However, it’s not a level playing field for all three of the entities above. Ontario Craft wineries might represent the majority of VQA wineries in the province, but they have more to lose and more to gain than the Wine Growers Ontario, which holds the majority of the power. The growers’ association represents the largest wineries in Ontario, such as Arterra, Peller and Magnotta, who also have grandfathered licences to make non-VQA wines from imported grapes and operate independent wine shops.

These International Domestic Blend (IDB) wines can contain a minimum of 25% Ontario grapes while 75% of the grapes are imported from Australia, Chile, Spain … wherever they can find the cheapest fruit. Sadly, these wines are made in greater volume than VQA wines and are sold under Canadian company labels with little information on them to inform the consumer on exactly what they are buying.

I don’t want to single out any one company making these wines in Niagara, so I am not naming my example here, but I came across an Instagram promoted story recently about one such IDB wine from a recognized brand. Aside from the fact that the wine was made from 75% imported grapes, and you would be hard-pressed to know that by looking at the bottle (it spells it out in tiny print buried on the back of the label that is an IDB wine). The bottle was being promoted with hashtags such as #ontariowine, #sippingontario, #vqawine, #niagarawine etc. All of which is not true.

It just points to the fact that after all the controversy with these wines, the large wine companies are still trying to confuse consumers into thinking that blended wines are authentic Ontario wines, which they are not. Yes, they fuel the industry. Yes, they employ Ontario workers. Yes, it helps growers prosper. But the constant presence of IDB wines, previously called Cellared In Canada, in LCBO stores is fuelling the dark side of the wine industry in Ontario.

I would like to think this working group would have addressed this in their report. At the very least they should agree to put targets on the production of these wines so that over time we can just make them go away. Let’s say 25% minimum Ontario grapes today, 50% minimum Ontario grapes in five years, 75% minimum in 10 years and 100% in 15 years. Would that be enough time for farmers to make the switch to growing quality, VQA-grade grapes so we can put an end to IDB wines? Or, at the very least, make them, sell them in their own stores, and market them under clearly defined separate labels and get rid of the entire IDB section at the LCBO.

While it’s difficult to get exact numbers on VQA vs. IDB wines, the latest data I have is from 2008:

• Imported wines have 58% of the market share of all wines sold in Ontario
• International Domestic Blends have a 32% market share
• VQA wines have a 10% market share
• The volume sold of domestic wine is 75% IDB and 25% VQA 54% of the Ontario grape crop goes into ICB wines, the rest into VQA wines
• According to the LCBO, 20 million litres of VQA wine are sold across the province, while 56 million litres of IDB wines are sold.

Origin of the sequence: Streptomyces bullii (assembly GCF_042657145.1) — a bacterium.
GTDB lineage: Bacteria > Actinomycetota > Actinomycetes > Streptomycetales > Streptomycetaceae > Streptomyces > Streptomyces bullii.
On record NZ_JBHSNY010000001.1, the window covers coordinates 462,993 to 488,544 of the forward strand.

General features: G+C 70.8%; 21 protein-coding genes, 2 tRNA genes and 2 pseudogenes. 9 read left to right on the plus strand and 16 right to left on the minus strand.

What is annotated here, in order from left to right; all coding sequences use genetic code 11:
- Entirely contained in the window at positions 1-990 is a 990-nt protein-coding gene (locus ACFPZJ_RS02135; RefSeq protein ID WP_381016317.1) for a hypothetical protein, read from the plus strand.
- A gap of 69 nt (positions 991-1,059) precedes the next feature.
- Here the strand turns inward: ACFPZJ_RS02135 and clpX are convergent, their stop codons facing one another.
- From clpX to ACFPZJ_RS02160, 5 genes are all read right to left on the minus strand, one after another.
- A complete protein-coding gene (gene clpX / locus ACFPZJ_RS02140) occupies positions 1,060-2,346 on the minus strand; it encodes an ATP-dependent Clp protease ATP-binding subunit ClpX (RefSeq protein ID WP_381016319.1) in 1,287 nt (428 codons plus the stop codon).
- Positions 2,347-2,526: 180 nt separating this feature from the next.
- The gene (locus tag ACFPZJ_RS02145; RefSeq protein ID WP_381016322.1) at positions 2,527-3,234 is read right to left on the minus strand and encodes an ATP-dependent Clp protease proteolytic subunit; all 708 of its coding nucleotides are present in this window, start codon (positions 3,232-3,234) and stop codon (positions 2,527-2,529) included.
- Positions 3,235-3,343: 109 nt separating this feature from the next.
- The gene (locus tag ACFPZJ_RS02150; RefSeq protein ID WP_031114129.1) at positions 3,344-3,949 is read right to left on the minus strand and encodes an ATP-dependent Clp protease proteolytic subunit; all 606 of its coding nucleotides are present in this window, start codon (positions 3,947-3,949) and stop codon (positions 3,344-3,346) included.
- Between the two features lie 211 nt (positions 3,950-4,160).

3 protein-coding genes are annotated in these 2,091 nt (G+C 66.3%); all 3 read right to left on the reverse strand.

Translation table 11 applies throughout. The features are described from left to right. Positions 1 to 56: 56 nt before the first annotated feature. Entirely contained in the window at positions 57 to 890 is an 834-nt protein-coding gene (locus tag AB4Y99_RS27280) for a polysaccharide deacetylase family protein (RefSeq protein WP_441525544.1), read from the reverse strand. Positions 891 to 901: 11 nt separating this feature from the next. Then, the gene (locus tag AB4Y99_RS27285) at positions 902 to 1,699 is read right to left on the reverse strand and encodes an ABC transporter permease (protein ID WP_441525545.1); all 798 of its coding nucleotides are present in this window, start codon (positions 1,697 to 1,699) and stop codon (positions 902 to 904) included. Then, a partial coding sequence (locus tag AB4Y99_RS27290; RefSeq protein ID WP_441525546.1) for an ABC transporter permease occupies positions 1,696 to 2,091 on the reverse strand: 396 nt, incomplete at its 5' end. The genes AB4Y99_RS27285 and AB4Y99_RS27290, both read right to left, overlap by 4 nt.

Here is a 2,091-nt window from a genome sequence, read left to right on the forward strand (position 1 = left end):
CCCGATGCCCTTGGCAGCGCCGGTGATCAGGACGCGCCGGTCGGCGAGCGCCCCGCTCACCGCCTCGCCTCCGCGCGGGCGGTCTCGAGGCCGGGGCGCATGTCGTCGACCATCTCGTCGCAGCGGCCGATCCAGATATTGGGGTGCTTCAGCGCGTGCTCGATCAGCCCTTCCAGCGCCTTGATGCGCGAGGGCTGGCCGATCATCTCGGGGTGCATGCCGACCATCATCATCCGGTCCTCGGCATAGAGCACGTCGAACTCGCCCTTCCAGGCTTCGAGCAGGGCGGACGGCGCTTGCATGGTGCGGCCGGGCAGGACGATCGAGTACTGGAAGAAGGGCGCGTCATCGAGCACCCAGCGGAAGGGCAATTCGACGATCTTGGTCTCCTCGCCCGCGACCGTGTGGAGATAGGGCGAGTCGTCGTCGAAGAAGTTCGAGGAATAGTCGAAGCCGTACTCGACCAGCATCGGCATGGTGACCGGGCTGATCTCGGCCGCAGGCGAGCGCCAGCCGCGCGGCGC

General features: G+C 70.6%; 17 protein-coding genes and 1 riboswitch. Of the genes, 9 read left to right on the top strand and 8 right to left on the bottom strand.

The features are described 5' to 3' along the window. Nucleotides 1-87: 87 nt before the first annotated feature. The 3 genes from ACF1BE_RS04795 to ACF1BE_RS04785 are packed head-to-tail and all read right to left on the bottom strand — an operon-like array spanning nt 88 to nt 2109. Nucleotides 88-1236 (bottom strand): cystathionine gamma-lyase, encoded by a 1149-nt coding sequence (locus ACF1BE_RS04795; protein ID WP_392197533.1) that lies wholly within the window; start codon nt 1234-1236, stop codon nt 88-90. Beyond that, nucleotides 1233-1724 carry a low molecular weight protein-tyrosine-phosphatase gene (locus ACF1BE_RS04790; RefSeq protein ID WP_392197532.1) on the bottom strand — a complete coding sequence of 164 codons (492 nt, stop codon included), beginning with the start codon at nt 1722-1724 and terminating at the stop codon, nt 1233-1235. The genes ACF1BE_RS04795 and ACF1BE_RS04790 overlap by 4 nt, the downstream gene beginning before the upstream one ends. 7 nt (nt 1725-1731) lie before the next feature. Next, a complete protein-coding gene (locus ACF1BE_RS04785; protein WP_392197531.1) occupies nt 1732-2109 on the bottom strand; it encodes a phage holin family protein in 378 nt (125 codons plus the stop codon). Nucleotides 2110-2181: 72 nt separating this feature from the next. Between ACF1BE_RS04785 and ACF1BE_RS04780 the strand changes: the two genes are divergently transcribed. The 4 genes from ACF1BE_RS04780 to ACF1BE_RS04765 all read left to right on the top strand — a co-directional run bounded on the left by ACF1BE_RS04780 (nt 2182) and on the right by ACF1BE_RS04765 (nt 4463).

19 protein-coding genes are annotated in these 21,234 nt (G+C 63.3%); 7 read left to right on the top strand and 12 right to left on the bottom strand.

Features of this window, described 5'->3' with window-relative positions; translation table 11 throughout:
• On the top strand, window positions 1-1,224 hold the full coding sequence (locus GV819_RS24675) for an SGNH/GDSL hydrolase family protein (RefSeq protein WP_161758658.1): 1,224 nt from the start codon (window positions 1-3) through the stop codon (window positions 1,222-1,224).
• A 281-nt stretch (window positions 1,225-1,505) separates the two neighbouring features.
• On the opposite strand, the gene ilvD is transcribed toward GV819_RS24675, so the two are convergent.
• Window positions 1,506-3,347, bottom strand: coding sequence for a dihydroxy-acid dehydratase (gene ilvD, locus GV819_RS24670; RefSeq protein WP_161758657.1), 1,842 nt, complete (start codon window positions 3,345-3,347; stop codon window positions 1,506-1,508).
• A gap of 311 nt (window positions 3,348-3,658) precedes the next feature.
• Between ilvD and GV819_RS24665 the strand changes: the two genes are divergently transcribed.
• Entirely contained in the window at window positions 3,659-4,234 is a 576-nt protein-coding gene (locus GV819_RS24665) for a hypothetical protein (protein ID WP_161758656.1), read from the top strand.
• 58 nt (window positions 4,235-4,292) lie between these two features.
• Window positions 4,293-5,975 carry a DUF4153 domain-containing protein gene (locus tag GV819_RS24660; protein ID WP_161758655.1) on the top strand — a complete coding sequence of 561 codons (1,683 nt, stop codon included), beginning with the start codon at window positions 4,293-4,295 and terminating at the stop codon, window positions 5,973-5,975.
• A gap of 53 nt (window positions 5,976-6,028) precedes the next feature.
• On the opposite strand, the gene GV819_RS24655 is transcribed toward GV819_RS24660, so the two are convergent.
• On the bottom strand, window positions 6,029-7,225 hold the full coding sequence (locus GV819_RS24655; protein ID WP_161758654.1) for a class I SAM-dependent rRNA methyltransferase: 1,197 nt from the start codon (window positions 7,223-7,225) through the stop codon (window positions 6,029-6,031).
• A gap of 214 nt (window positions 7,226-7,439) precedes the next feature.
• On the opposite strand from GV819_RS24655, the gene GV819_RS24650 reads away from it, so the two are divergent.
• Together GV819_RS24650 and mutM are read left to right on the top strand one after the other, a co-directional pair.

That, folks, is not good, at least for the vast majority of small to medium sized wineries that only make 100% VQA wines.

The Vision 2030 report

The Uncork Ontario report came on the heels of a 2030 Vision action plan from Ontario Craft Wineries, VQA Ontario, and Wine Growers Ontario. First reported on Wines in Niagara here, the report laid out the group’s plan for “building and nurturing a vibrant Ontario VQA wine industry by 2030.”

“Ontario’s opportunity is to leverage our history, to embrace our future, our climate.and the preference local and global consumers have for the types of wines we make here in Ontario, to increase sales and to gain market share over imported wines,” the report concluded. “To accomplish this, we will invest in and nurture our vibrant Ontario wine culture.”

Two foundational factors were identified as drivers for the industry’s evolution over the coming eight years:

“First, we will be successful when the consumer is our singular focus, exceeding their wants and their needs.”

“Second, we will re-create a unified industry voice to advocate for improved consumer and producer outcomes — with governments, with regulators and with our sales channel partners.”

These two VQA industry initiatives are the foundation that will support the Ontario wine industry’s success in “having a more engaged consumer, delivering increased sales and a more financially sustainable and successful VQA industry,” the report said.

One of the more ambitious goals of the Vision 2030 plan has to do with sales of VQA wine at Ontario’s booze monopoly, the LCBO, where right now the industry holds a tiny 7.7% market share and a 13% market share across all channels. “With the right support, by 2030 VQA’s share of the Ontario wine market will grow by over 20%,” the report said.

That giant leap forward in VQA wine sales at the LCBO in seven years caught the full attention of Southbrook Vineyards’ owner Bill Redelmeier. He was there for Vision 2000 and for Vision 2020 and said both of those reports were only “partially successful,” he said.

“We were trying to improve the quality of the wines. Check. We were trying to improve the visitor experience. Check. We were trying to become export-ready and competitive. Check. However, in each of those strategies, a key part was to increase the amount of Ontario VQA wine sold at the LCBO. We have certainly increased the amount of wine that we sell at our own retail stores, but we cannot seem to sell more wine at the only other retailer in Ontario — we’re still at less than 8% share. There’s no reason Ontario can’t do better, but only if the LCBO can be bothered to come to the table. Nevertheless, I am hopeful for Vision 2030.”